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Veterans Day Parade, Ceremony Slated Saturday
preview VET 11-8
It was a cooperative effort on Saturday, Nov. 4 as members of Cub Scout Pack 365, Boy Scout Troop 43, and Veterans in Action partnered with the Oakdale Citizens Cemetery to ensure that the 800 veterans laid to rest there were honored for Veterans Day with a flag placed on their grave. Scouts will also take part in the Nov. 11 events for Veterans Day, including a parade in town and a ceremony at Fish Park. Photo Contributed

The Oakdale community will once again be able to honor its veterans this Saturday, Nov. 11 with a number of activities being planned, including a parade, ceremony and lunch.

Community members Cher Bairos and Lisa Ballard, along with Jason Dillon and Patrick Mondragon have joined forces to present the Sixth Annual Veterans Day Parade to start out the day.

Line up for the event will begin promptly at 9 a.m. at the FES Hall on North Lee Avenue. The parade will begin at 10 a.m. sharp, traveling west on Pontiac Street and concluding at Fish Park. A Veterans Day ceremony will begin at the park at 11 a.m., featuring guest speakers, with a complimentary lunch of hot dogs and treats available to all in attendance following the ceremony.

“It’s on a Saturday this year, which is a good thing. Hopefully more people will be able to attend,” co-chair Bairos said.

To date a total of over 30 entries have registered to participate in the parade. Entry is free and participants are invited to sign-up right until the day of the event. Entry forms, however, must be completed online and may be accessed by sending a text to Bairos at 209-496-1134.

Spectators of the parade are encouraged to line up their chairs, blankets and show their patriotic spirit along Pontiac Street.

“We need to honor our veterans,” Bairos said, when posed with the question of why she feels it’s important to continue the event each year. “We need to pay respect to our veterans and our active military duty. We can’t lose that.”

“It’s in my heart,” Ballard shared of her ‘why’ for maintaining the event.

“I have a lot of family members that are military veterans,” she continued, noting she and her husband have always supported military causes. “We’ve always supported them, it’s just on my heart. Like Cher said, this parade is just a little token, but if we can honor them that day here in Oakdale that is what we want to do.”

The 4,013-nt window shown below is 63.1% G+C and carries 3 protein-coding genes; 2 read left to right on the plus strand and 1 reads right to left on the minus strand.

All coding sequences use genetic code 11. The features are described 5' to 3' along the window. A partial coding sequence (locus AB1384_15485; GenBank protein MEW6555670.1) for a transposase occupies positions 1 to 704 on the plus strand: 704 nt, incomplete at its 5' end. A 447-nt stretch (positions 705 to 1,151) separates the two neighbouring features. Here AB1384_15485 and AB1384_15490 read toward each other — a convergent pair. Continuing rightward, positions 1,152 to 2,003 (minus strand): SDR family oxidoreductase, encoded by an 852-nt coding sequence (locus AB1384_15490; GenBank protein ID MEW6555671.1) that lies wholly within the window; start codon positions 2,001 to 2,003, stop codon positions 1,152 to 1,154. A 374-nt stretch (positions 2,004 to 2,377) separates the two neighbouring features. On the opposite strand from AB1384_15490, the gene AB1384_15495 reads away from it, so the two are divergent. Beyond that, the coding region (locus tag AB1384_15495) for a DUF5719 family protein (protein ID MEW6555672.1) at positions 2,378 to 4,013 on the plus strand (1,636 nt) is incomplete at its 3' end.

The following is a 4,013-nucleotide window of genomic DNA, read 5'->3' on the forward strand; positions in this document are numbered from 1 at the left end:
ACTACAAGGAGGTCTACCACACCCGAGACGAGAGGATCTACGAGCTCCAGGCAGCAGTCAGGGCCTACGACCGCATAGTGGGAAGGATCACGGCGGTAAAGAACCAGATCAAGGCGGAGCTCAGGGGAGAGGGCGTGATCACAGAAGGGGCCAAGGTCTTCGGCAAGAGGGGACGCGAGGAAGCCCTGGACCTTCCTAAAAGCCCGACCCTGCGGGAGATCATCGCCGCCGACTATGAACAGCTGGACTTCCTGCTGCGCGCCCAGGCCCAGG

The organizers mentioned the time of the year and unpredictable weather can and has affected the number of participants and attendees in past years, however they are hopeful that the Saturday observance of Veterans Day will bring a big number in for the festivities

“Seeing the veterans on the float with us. Seeing the families and just seeing people that truly care. Seeing the veterans wear their hats and their jackets,” Bairos listed of her event highlights each year. “Just seeing that they are still very much into our community and they’re still around.”

“And the smiles,” Ballard added. “Seeing the American flags being waved. The kids have the little flags and they’re waving them. To see the smiles on the veterans’ faces while people are saying thank you and waving the flags at them.”

Adding a little something special to the Veterans Day Ceremony following the parade, Bairos has compiled a list of Veteran-owned businesses to acknowledge during the program.

“We probably missed some, but people can contact us for next year if they’d like to be on the list,” Ballard said. “This was just a thing Cher put out there right away, so we do have names, but I’m sure we’ll miss some and if we do we apologize.”

Boy Scout Troop 43 will present the colors, as well as retire a flag at the end of the ceremony.

“This year is extra special to me,” Bairos shared. “I’m just thinking about both my nephews who are serving in the Army and my dad who also served. It’s a different meaning to me.”

And, she noted, the recognition is not only the right thing to do, but well deserved by those who served.

“Oakdale is a very small town, hometown and we need to keep these types of traditions alive here,” Bairos continued. “They (veterans) gave us everything they could and we need to give them just this small token for them.”